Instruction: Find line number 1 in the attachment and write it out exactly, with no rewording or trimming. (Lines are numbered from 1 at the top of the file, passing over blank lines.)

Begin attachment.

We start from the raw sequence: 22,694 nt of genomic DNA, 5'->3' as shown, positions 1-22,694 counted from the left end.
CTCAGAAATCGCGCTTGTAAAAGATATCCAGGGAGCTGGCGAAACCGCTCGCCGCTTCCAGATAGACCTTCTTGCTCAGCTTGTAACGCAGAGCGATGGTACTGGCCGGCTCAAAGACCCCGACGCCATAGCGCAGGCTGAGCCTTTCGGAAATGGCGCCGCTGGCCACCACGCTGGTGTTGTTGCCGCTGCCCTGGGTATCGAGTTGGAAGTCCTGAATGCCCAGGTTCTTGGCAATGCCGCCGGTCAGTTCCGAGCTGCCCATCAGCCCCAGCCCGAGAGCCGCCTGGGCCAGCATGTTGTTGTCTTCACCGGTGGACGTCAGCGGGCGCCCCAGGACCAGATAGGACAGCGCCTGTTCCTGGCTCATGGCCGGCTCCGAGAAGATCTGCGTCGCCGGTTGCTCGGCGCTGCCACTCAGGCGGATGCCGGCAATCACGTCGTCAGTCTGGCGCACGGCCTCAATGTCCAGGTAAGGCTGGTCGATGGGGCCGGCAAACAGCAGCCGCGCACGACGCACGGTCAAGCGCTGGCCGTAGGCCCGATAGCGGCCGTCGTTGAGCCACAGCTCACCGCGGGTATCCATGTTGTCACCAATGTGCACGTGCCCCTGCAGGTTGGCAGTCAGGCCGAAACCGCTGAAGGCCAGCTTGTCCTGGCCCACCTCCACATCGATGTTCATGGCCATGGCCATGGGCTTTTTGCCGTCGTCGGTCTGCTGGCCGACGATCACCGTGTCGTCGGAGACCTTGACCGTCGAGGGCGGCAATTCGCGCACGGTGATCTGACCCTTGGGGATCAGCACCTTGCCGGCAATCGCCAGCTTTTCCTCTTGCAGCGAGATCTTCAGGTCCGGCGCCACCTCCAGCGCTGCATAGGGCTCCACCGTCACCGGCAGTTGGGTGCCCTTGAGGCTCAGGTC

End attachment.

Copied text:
We start from the raw sequence: 22,694 nt of genomic DNA, 5'->3' as shown, positions 1-22,694 counted from the left end.